CP: I read that you did manuscript work for Larry Brown and Barry Hannah. How did those influences play into your own writing?
JC: I became very good friends with those guys, and our conversations developed over how I loved their work and they loved my work, and how oddly universal the creative process is. We're all inspired by the same things. It was a very profound moment for me in 1998 when Larry plopped down a copy of his manuscript for Fay and asked, 'Would you read this for me?' I'm a fucking burger jockey, but he said, 'I respect you. I want you to tell me what you think.' I found myself making notes, and it was very odd and disconcerting, but when I got done we sat down and I said, 'What do you think about doing this; this would illustrate the character's deeper nature.' And he went back and rewrote stuff that I made notes on.
CP: You're a contributing editor to Garden & Gun magazine, and your book portrays some of the same 'beautiful South' as that publication. Do you think the South has peaked, as far as the national attention we've been getting for our food culture?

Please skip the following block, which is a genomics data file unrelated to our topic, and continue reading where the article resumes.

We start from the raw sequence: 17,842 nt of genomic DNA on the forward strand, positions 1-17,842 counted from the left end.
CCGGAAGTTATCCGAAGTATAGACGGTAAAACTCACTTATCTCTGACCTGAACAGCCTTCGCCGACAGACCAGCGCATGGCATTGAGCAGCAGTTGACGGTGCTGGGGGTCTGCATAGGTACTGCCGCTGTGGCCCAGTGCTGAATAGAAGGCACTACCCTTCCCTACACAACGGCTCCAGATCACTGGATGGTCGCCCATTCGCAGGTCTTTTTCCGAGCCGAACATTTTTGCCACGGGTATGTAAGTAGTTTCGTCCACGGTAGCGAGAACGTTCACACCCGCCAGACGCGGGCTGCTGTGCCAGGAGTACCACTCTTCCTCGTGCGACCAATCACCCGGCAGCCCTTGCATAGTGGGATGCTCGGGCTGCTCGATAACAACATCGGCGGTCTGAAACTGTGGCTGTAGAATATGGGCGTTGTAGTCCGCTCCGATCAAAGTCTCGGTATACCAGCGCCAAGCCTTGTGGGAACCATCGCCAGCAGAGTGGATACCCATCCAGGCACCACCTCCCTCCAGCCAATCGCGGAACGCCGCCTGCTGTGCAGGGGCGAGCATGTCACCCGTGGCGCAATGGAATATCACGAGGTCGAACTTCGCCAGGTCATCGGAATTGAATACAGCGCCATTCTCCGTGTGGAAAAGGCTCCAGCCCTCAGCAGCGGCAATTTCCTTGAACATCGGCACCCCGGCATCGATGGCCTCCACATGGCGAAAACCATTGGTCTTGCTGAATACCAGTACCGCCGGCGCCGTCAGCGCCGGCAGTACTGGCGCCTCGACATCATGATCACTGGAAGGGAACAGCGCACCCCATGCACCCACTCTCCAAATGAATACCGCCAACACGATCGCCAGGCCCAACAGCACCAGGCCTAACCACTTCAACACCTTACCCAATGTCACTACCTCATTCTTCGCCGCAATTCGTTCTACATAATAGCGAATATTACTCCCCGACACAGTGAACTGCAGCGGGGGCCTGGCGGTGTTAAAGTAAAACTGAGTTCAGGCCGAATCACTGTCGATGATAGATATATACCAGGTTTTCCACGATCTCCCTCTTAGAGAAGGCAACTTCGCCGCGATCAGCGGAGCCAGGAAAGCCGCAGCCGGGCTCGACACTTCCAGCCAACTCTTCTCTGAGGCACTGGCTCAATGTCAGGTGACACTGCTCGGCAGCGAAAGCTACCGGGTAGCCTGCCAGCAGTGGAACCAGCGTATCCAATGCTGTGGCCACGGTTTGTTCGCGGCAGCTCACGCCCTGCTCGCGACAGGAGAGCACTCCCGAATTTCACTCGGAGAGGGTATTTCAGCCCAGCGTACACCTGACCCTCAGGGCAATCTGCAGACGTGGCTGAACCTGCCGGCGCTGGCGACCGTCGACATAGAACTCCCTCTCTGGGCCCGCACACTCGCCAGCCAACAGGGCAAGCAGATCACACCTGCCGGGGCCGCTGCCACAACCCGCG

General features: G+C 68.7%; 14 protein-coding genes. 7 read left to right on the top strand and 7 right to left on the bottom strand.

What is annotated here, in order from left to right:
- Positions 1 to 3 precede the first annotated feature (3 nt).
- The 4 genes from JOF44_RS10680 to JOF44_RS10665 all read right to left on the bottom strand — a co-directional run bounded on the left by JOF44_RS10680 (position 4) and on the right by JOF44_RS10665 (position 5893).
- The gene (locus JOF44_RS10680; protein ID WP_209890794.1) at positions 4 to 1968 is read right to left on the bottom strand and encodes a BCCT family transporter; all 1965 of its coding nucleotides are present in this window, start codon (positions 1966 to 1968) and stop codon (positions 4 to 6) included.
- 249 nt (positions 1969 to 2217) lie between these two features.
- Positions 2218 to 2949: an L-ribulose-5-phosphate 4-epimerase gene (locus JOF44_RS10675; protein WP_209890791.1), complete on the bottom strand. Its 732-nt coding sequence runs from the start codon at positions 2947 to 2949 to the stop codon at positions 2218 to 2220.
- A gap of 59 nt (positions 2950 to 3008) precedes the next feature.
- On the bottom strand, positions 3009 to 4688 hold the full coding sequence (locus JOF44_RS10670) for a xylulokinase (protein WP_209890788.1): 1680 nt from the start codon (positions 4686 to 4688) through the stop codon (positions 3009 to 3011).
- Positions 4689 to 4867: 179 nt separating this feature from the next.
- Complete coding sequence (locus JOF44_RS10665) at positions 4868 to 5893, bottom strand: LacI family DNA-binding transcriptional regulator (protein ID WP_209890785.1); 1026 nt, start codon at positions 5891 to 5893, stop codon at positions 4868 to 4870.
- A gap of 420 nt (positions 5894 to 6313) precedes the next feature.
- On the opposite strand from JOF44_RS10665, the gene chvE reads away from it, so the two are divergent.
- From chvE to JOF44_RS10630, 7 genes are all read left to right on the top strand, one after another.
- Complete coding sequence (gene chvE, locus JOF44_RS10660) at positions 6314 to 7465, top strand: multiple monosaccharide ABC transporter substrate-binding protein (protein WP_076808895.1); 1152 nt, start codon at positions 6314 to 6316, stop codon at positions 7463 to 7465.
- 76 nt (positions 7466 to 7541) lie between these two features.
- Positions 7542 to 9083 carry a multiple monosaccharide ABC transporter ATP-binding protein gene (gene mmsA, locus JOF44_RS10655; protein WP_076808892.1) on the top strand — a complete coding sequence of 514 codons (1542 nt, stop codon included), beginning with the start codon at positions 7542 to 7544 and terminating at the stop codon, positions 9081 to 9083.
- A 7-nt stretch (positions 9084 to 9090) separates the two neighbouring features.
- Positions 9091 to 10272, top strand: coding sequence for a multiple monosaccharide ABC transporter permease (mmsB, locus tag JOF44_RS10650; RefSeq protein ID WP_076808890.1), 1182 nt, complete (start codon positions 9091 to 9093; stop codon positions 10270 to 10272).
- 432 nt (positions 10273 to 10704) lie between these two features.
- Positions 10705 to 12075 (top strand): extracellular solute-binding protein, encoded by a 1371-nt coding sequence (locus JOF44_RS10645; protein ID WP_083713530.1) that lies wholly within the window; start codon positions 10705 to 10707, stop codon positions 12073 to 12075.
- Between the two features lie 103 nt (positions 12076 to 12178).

JC: The chance to write for them was how I worked up the bravery to approach my book, ultimately. I do think the media has kind of peaked. Every major food and lifestyle magazine or TV show that could be done featuring the South has been done. Frank Stitt and Bill Neal set out on a quest 30 years ago to legitimize Southern cooking, and it took a couple of decades before the media said, 'Holy shit, they're not just making chicken fried steak down there.' So people began to dig it, and we were finally given a seat at the table. It was nice to get the attention, and I wouldn't say it's died out completely, because the significance of food in the South is beyond deniability. It's a national treasure. I think that the only thing we can do is to keep our heads down and continue the work at hand.
CP: Last year you came to town for the Wine + Food festival and hosted a dinner at Husk where you surprised everyone with an all-vegetable dinner. What inspired you to do that here?